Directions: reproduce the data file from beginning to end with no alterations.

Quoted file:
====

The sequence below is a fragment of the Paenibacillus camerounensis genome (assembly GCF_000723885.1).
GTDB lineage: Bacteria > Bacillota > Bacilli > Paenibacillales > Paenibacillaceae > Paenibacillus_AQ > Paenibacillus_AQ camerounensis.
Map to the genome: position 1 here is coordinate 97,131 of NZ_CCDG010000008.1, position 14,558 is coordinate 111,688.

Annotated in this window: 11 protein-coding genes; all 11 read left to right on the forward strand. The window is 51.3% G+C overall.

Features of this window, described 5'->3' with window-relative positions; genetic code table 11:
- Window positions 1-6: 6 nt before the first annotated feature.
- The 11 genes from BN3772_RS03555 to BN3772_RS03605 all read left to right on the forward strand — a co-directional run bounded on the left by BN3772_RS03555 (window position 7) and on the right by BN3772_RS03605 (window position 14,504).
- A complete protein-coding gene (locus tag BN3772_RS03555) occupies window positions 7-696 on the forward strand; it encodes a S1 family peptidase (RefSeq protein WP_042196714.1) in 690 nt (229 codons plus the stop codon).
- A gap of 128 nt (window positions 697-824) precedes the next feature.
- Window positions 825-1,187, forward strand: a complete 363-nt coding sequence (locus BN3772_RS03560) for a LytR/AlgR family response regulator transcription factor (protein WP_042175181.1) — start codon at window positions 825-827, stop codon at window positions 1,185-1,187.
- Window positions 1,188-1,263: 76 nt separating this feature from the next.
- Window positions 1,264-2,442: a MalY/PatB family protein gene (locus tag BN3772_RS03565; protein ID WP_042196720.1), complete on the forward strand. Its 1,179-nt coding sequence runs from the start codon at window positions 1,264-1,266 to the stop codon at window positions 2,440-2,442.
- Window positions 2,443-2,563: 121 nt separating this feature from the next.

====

The sequence below is a fragment of the Paenibacillus camerounensis genome (assembly GCF_000723885.1).
GTDB lineage: Bacteria > Bacillota > Bacilli > Paenibacillales > Paenibacillaceae > Paenibacillus_AQ > Paenibacillus_AQ camerounensis.
Map to the genome: position 1 here is coordinate 97,131 of NZ_CCDG010000008.1, position 14,558 is coordinate 111,688.

Annotated in this window: 11 protein-coding genes; all 11 read left to right on the forward strand. The window is 51.3% G+C overall.

Features of this window, described 5'->3' with window-relative positions; genetic code table 11:
- Window positions 1-6: 6 nt before the first annotated feature.
- The 11 genes from BN3772_RS03555 to BN3772_RS03605 all read left to right on the forward strand — a co-directional run bounded on the left by BN3772_RS03555 (window position 7) and on the right by BN3772_RS03605 (window position 14,504).
- A complete protein-coding gene (locus tag BN3772_RS03555) occupies window positions 7-696 on the forward strand; it encodes a S1 family peptidase (RefSeq protein WP_042196714.1) in 690 nt (229 codons plus the stop codon).
- A gap of 128 nt (window positions 697-824) precedes the next feature.
- Window positions 825-1,187, forward strand: a complete 363-nt coding sequence (locus BN3772_RS03560) for a LytR/AlgR family response regulator transcription factor (protein WP_042175181.1) — start codon at window positions 825-827, stop codon at window positions 1,185-1,187.
- Window positions 1,188-1,263: 76 nt separating this feature from the next.
- Window positions 1,264-2,442: a MalY/PatB family protein gene (locus tag BN3772_RS03565; protein ID WP_042196720.1), complete on the forward strand. Its 1,179-nt coding sequence runs from the start codon at window positions 1,264-1,266 to the stop codon at window positions 2,440-2,442.
- Window positions 2,443-2,563: 121 nt separating this feature from the next.